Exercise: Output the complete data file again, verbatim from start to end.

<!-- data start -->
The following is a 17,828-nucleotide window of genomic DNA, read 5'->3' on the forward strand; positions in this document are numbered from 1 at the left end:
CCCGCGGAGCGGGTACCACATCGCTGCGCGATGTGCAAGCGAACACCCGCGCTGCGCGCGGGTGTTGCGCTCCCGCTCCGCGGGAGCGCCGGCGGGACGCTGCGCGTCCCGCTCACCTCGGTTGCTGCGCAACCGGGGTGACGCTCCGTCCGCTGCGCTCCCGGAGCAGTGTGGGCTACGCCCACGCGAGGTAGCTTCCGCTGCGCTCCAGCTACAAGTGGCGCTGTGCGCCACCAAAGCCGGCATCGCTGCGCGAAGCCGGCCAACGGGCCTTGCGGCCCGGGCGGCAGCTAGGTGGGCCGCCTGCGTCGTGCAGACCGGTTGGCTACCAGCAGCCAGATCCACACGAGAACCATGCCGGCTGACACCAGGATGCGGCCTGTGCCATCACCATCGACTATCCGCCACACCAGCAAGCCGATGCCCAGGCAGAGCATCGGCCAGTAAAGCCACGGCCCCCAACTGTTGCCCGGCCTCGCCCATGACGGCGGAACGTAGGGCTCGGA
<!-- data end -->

The following is a 17,828-nucleotide window of genomic DNA, read 5'->3' on the forward strand; positions in this document are numbered from 1 at the left end:
CCCGCGGAGCGGGTACCACATCGCTGCGCGATGTGCAAGCGAACACCCGCGCTGCGCGCGGGTGTTGCGCTCCCGCTCCGCGGGAGCGCCGGCGGGACGCTGCGCGTCCCGCTCACCTCGGTTGCTGCGCAACCGGGGTGACGCTCCGTCCGCTGCGCTCCCGGAGCAGTGTGGGCTACGCCCACGCGAGGTAGCTTCCGCTGCGCTCCAGCTACAAGTGGCGCTGTGCGCCACCAAAGCCGGCATCGCTGCGCGAAGCCGGCCAACGGGCCTTGCGGCCCGGGCGGCAGCTAGGTGGGCCGCCTGCGTCGTGCAGACCGGTTGGCTACCAGCAGCCAGATCCACACGAGAACCATGCCGGCTGACACCAGGATGCGGCCTGTGCCATCACCATCGACTATCCGCCACACCAGCAAGCCGATGCCCAGGCAGAGCATCGGCCAGTAAAGCCACGGCCCCCAACTGTTGCCCGGCCTCGCCCATGACGGCGGAACGTAGGGCTCGGA